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DOSBox is about to get more advanced, with the community-made 'soft' fork dosbox-staging have a first proper release out. Made as an attempt to reinvigorate DOSBox development, it has a very admirable aim.

The point, they say, is to provide a better experience than the standard DOSBox and hopefully get their work into the upstream project to improve it for everyone.

Today, dosbox-staging 0.75 was officially released, here's some highlights:

  • Upgraded to use SDL 2.0 - bringing with it improved input handling, low-latency audio using OpenSL ES, more output interfaces such as Wayland and much more.
  • Support FLAC, Opus, and MP3 CD-DA tracks.
  • Pixel-perfect scaling mode.
  • Resizable window.
  • 64-bit Dynamic Recompilation - "Support for 64-bit dynarec improves CPU emulation speed and quality across the board - this is especially visible to Linux and macOS users".
  • It now complies with the XDG Base Directory Specification.
  • Plus loads more you can see the release notes here.

DOSBox is a truly an essential bit of free and open source software, one that keeps some truly classic games alive and so it's important that it's in good shape itself as operating systems themselves grow and evolve so DOSBox needs to keep up with it all too.

See more about dosbox-staging on the official site and GitHub.

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ripper 8 May, 2020
Quoting: dreamer_I agree - the best outcome would be if all the improvements landed upstream and fork could be avoided. I spent a lot of effort (and grew few more grey hairs) trying to avoid creation of the fork (while wanting to get some work actually done), but failed at that :( You can find context in this /r/emulation thread.
That was a very long, interesting and often sad read. Thanks for linking that. I always assumed DOSBox upstream was simply dead because people left, and not that it was such an inaccessible environment, ignoring and discouraging important community contributions. I hope the right people will flock to your new, community-embracing fork, and DOSBox ecosystem will get revitalized through it. It the project endures and clearly works better on modern systems, with better user experience, I'm sure eventually companies like GOG will use it instead of the original. And Linux distributions might default to it as well, same as what happened to OpenOffice vs LibreOffice or defaulting to wine-staging instead of wine (at least in Fedora; but vanilla wine seems to have been improving a lot recently in this regard). Perhaps DOSBox SVN authors might then recognize the importance of the community and join efforts again, however unlikely it seems now. Thank you for your persistence and energy, I love what you're doing.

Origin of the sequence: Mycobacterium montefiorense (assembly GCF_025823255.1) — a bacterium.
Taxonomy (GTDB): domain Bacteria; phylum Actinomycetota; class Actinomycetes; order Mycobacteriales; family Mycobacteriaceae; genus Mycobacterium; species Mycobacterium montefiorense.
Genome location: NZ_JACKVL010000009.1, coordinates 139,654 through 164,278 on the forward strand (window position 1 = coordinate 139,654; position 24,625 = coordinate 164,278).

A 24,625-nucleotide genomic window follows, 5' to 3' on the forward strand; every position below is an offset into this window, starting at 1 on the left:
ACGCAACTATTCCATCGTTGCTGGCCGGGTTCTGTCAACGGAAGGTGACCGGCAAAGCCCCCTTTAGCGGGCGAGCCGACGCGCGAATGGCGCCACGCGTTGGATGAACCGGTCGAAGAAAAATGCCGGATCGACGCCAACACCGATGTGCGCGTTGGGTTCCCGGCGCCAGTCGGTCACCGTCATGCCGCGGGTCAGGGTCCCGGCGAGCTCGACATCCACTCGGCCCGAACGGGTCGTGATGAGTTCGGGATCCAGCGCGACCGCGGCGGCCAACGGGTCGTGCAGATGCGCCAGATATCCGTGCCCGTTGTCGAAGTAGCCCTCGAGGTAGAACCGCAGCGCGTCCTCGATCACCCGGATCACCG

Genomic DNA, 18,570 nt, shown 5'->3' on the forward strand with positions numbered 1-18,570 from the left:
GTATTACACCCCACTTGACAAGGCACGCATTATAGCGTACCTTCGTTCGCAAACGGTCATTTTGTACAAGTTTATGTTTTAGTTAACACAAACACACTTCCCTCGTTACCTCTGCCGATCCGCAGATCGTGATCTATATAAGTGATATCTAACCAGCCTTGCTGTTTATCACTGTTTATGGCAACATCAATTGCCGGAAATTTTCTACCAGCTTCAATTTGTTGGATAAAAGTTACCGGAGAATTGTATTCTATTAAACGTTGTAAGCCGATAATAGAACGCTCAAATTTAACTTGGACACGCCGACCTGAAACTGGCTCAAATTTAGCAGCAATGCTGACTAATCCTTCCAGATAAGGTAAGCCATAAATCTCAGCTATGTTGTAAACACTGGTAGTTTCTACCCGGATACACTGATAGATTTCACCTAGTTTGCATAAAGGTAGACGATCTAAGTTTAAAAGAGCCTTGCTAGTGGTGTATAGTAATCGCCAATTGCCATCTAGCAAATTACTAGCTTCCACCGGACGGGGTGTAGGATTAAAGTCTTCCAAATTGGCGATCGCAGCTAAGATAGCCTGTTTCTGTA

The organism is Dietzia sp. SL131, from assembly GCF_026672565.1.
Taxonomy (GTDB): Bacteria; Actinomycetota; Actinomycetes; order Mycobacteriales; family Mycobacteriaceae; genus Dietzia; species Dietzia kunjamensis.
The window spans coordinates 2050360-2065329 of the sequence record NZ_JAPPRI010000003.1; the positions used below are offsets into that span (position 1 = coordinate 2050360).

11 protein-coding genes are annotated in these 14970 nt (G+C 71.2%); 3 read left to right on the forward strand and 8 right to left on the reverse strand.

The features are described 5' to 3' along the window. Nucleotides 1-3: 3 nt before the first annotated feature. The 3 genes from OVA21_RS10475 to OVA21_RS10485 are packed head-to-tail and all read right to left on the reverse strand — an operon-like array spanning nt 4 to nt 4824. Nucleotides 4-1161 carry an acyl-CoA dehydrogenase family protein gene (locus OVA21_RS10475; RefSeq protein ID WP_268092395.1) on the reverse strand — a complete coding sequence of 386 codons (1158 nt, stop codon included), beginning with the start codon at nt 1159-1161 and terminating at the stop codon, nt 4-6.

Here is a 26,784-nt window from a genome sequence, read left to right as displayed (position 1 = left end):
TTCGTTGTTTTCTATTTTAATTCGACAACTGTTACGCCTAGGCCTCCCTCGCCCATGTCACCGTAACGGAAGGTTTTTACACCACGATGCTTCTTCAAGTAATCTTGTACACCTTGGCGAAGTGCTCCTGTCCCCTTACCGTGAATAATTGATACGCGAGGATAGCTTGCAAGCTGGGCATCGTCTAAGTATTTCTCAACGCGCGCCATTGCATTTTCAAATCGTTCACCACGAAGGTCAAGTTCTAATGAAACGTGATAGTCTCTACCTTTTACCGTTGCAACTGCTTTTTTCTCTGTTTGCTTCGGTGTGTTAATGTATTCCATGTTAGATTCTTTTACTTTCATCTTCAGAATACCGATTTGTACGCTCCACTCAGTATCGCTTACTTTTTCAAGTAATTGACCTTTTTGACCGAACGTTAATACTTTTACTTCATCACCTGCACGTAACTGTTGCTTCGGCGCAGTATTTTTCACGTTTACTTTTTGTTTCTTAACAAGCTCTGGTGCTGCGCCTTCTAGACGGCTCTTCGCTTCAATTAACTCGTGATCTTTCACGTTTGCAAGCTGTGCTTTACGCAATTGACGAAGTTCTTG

dreamer_ 8 May, 2020
Quoting: axredneckIs it better/worse than dosbox-x ?

DOSBox-X and dosbox-staging are two, non-competing projects with different goals. If your use case requires perfect hardware emulation (there are many such use-cases!), then DOSBox-X is the way to go; many people use DOSBox-X for gaming and there's nothing wrong with that either. dosbox-staging is for people, who want to play DOS games without a hassle; our goals are stated here :)

Stars indicate, that both projects will cooperate by sharing expertise and patches (but our code diverged a lot, so projects are unlikely to merge). Hope this clears things out :)
mcphail 9 May, 2020
Alan Pope has released a snap version. Worth trying out if you don't want the hassle of compiling.
jaylittle 11 May, 2020
Quoting: Purple Library GuyOh good lord. So they have some useful patches, and they don't feel like making an actual release, but in the mean time they want to avoid distributing what they've got for fear that if they did they'd have to abide by the GPL and let other people use the useful things. Every detail I hear about the old DOSBox types seems to confirm the impression that they're dysfunctional and self-absorbed.
I can't argue with this. I believe I became part of the team sometime around 2007 (had to crawl through some old VOGONs PMs to confirmm that) and back then it didn't seem to odd to conduct these sorts of activities in private. Nowadays as we now live in a world which is awash in transparency and FOSS it seems odd to me that we still have private builds and a private set of forums in which these topics are all discussed. FWIW, it's still largely the same group of people as it was back in 2007 so I can't help but to think that the lack of new blood is a contributing factor to the sense of stagnancy that people are grappling with.

In any event, I share the concerns that many in this thread have expressed. DOSBox, even from the perspective of somebody barely on the inside, is clearly a stagnant beast and I'm excited to see another group take up the reins.
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